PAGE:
The majority of HIV researchers subscribe to the bushmeat theory and raise several arguments against the OPV theory. Hahn’s recent research confirming that HIV-1 M and N arose from Pan troglodytes troglodytes chimps in Cameroon presents one problem: The Kisangani lab is in the Democratic Republic of the Congo, and it’s home to a different subspecies of chimp than the one that was the source of HIV-1 M and N. However, it is possible that the chimps used in the Kisangani experiments were not from the area. In the spring of 2006, Hooper found a paper indicating that at least one of eight chimps at the Kisangani lab was a Pan troglodytes troglodytes.
Hiv Treatment Side Effects
Like all drugs, ART can cause side effects. These vary, depending on the person and type of treatment. Even people taking the same HIV drugs can have different side effects. The most common are:
A hypersensitivity reaction to an HIV drug called abacavir which consists of liver damage or severe skin rashes, can be life-threatening. Call your doctor or get emergency care right away if you think you have a severe reaction to this or any medication you take. Before you start any drug, make sure your doctor explains what side effects to watch out for.
Treatment as prevention: The best way to stay healthy and protect others is to start and stick with treatment. When your viral load is undetectable, you will keep yourself healthy, and thereâs no chance you can pass the virus to your sexual partner.
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Stage : Clinical Latency
In this stage, the virus still multiplies, but at very low levels. People in this stage may not feel sick or have any symptoms. This stage is also called chronic HIV infection.
Without HIV treatment, people can stay in this stage for 10 or 15 years, but some move through this stage faster.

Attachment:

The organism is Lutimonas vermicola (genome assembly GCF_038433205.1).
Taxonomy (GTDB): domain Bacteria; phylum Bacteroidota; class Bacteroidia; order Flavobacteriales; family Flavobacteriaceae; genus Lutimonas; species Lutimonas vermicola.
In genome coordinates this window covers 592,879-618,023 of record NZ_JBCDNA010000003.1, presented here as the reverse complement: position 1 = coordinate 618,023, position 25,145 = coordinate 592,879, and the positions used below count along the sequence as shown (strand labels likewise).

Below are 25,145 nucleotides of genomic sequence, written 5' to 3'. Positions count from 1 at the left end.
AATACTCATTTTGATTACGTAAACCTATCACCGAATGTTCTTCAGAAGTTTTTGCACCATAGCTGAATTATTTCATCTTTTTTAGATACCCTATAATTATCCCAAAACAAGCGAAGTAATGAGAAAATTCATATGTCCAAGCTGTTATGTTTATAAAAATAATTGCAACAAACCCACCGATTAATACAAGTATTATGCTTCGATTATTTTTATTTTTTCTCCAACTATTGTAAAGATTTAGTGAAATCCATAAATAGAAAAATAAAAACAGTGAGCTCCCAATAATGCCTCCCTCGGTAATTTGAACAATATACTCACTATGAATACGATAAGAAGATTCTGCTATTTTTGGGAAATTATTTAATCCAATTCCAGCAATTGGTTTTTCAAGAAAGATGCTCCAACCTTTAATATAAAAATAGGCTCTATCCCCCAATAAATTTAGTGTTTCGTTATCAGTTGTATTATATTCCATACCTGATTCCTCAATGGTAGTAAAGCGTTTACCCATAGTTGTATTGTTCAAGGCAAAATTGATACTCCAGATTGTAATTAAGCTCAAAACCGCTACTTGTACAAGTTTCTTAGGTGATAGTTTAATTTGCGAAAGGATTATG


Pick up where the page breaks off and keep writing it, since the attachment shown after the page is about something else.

If you take HIV medicine every day, exactly as prescribed and get and keep an undetectable viral load, you can protect your health and have effectively no risk of transmitting HIV to your sexual partner.
But if your viral load is detectable, you can transmit HIV during this stage, even when you have no symptoms. Its important to see your health care provider regularly to get your viral load checked.
How Is Hiv Treated
Treatments for HIV typically involve antiretroviral therapy. This isnt a specific regimen, but instead a combination of three or four drugs. The U.S. Food and Drug Administration has currently approved nearly 50 different medications to treat HIV.
Antiretroviral therapy works to prevent the virus from copying itself. This maintains immunity levels while slowing the progression of HIV.
Before prescribing medication, a healthcare provider will take the following factors into consideration:
- a persons health history
- the levels of the virus in the blood
HIV doesnt cause a lot of outward or noticeable symptoms until the disease has progressed. For this reason, its important to understand how HIV is transmitted and the ways to prevent transmission.
HIV can be transmitted by:
- having sex, including oral, vaginal, and anal sex
- sharing needles, including tattoo needles, needles used for body piercing, and needles used for injecting drugs
- coming into contact with body fluids, such as semen, vaginal fluid, blood, and breast milk
HIV is not transmitted by:
- breathing the same air as a person living with HIV
- getting bitten by a mosquito or other biting insect
- hugging, holding hands with, kissing, or touching a person living with HIV
- touching a door handle or toilet seat thats been used by an HIV-positive person
Keeping this in mind, some of the ways a person can prevent HIV include:
Symptoms can take years to appear, which is why its so important to get tested regularly.
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Can Hiv Pass From Mothers To Their Babies
Infection can pass from pregnant women living with HIV to their babies in the womb and during birth. Taking HIV medications during pregnancy and childbirth dramatically lowers the risk of a baby becoming infected with HIV.
After birth, transmission can occur through breast milk. The highest risk may be in the early months after birth. It is recommended that new mothers who are living with HIV formula-feed their babies rather than breast-feed.
If you are a woman living with HIV and you intend to become pregnant, or you find out that you have during your pregnancy, talk to your provider immediately about ways to minimize the chances that your baby will become infected, too.